The path ahead
Engaging with a broader and more diverse audience requires an innovative approach to both what we publish and how we engage with applied ecologists. The current Editorial Board of Journal of Applied Ecology includes Senior Editors from three different continents, and over 100 Associate Editors and Associate Editor Mentees from across the world. The expansion in the geographic breadth and diversity of the board is fundamental to reach out to reviewers and practitioners in new regions and to support authors from underrepresented regions to publish their research in leading journals. In leading the the development of open calls to recruit new Associate Editors (a new call again later this year), we strive to continually grow this geographic diversity and welcome a global group of individuals to support the running of the journal.
In terms of the journal content, we invite authors to publish translations of their abstracts and promotional materials alongside the English versions, with the aim of enhancing readership in the regions where the science was carried out. At the same time, we know that this is not enough and we are currently exploring projects that will help us take further steps forwards in diversifying the geographic reach of the journal. We welcome your feedback and ideas to help us achieve this goal.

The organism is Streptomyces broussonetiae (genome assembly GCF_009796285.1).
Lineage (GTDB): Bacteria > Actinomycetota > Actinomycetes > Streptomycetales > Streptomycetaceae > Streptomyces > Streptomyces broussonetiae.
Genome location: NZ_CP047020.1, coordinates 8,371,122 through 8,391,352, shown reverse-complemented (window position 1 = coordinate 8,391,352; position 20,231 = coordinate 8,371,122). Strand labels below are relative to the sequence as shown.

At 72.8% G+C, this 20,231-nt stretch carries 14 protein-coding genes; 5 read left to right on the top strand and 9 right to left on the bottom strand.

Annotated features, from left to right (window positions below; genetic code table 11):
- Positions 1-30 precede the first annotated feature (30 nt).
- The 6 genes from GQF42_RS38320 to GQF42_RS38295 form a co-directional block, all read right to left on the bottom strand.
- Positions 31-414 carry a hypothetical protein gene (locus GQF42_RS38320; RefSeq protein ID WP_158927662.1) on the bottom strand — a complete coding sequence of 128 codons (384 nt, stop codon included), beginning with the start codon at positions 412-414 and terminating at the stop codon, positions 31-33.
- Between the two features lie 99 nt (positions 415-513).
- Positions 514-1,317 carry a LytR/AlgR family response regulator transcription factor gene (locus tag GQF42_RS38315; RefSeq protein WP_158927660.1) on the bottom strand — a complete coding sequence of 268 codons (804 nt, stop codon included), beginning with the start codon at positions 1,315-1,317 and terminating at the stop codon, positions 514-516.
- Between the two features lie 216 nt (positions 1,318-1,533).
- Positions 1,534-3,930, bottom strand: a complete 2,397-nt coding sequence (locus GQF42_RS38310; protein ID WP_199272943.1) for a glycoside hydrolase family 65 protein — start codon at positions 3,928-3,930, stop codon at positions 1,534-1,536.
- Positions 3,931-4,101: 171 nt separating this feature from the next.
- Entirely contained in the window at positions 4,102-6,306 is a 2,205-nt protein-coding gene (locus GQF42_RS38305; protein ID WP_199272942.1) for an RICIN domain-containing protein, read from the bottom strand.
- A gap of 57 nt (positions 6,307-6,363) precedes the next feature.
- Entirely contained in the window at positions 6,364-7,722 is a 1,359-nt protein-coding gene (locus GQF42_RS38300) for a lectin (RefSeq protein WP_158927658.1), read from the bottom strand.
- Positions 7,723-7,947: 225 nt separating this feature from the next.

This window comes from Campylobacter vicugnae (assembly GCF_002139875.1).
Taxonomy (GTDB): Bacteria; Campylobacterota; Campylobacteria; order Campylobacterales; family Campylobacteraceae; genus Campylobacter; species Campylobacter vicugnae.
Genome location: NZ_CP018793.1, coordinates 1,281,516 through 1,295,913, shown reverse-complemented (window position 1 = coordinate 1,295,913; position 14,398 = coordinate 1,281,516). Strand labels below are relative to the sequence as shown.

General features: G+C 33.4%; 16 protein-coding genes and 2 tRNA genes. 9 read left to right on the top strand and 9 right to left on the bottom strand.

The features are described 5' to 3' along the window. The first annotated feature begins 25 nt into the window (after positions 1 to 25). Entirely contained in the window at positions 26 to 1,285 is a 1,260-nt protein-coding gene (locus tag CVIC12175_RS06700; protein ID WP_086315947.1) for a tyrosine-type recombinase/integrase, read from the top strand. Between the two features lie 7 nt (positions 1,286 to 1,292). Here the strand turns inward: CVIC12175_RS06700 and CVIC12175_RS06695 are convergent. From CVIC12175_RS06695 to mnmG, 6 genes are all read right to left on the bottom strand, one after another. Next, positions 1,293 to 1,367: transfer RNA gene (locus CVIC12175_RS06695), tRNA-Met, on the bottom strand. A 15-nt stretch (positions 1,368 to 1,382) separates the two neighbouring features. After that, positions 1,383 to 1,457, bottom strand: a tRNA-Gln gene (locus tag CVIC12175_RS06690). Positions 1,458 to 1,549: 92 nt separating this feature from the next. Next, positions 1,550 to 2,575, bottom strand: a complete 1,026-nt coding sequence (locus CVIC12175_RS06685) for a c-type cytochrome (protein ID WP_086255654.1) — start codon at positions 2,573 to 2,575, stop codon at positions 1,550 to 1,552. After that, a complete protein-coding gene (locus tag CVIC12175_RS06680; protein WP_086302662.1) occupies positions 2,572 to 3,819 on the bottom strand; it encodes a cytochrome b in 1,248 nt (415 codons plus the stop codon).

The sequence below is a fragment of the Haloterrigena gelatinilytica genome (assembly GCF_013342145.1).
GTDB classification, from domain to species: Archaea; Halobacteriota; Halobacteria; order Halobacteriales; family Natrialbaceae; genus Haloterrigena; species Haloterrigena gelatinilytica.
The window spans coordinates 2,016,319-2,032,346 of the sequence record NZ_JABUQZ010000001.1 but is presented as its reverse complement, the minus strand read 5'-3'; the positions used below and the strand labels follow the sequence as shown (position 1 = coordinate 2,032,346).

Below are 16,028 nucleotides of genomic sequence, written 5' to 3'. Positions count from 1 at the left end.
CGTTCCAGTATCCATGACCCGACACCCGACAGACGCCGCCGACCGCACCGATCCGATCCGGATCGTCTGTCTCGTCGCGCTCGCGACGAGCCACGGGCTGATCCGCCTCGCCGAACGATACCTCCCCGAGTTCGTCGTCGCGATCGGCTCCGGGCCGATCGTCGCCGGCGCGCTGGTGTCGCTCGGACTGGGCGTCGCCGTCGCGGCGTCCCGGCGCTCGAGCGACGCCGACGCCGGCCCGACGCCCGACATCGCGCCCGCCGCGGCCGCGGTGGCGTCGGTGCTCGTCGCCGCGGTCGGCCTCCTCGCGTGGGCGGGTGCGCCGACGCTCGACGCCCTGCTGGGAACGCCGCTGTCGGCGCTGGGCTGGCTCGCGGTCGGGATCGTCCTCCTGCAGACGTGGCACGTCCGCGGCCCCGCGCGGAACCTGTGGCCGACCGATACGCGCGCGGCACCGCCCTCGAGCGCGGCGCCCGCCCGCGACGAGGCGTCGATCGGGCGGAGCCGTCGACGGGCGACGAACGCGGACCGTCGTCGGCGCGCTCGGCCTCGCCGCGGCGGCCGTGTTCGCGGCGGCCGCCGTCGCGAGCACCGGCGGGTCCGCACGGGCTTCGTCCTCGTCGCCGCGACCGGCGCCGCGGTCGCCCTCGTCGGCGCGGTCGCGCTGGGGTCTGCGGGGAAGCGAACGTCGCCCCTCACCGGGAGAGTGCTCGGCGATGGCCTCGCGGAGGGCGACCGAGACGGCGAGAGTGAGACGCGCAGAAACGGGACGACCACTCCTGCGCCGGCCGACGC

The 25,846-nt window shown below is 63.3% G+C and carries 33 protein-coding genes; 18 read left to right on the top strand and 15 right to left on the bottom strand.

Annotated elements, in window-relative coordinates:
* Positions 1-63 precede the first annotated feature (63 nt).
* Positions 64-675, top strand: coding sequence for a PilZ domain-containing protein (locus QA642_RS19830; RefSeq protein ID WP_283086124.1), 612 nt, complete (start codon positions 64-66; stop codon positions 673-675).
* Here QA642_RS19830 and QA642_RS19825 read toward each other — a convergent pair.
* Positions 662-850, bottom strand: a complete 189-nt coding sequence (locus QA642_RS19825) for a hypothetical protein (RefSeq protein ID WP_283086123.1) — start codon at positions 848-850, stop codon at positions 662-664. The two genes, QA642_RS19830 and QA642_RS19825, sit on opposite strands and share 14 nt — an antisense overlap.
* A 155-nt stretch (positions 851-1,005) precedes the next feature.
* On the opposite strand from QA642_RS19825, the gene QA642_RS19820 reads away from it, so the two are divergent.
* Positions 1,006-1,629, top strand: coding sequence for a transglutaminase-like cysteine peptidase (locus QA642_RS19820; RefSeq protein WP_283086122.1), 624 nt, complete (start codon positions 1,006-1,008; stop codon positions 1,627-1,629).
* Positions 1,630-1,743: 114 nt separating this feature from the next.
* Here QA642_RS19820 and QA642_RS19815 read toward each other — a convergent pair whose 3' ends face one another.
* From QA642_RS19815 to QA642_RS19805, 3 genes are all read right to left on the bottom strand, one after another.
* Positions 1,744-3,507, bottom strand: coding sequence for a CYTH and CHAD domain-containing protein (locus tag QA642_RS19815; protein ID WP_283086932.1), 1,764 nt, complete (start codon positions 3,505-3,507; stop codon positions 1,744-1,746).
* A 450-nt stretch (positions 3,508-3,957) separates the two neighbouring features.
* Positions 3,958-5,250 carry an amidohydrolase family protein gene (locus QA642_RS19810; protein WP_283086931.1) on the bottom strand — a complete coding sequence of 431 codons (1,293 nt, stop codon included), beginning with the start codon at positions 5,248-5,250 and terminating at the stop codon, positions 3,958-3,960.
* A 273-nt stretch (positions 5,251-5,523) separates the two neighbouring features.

Applied ecologists, environmental practitioners and conservationists require a diverse range of information types in order to fully traverse the information-implementation pipeline. The innovative new platform, Applied Ecology Resources (AER), will provide a storehouse of information for practitioners. Led by Marc as Editor-in-Chief, AER is a dynamic online repository for a wide diversity of information types. Designed to enable information sharing for anyone involved in the management of natural systems, AER will serve as a home for applied ecological information that bridges scientific research to grey literature, and promotes evidence-based decision-making and policy. AER will contain a wide range of documents such as research summaries, open access journal articles, stakeholder reports, and case studies. It will also support information written in several languages and supply an English-language summary for any non-English documents.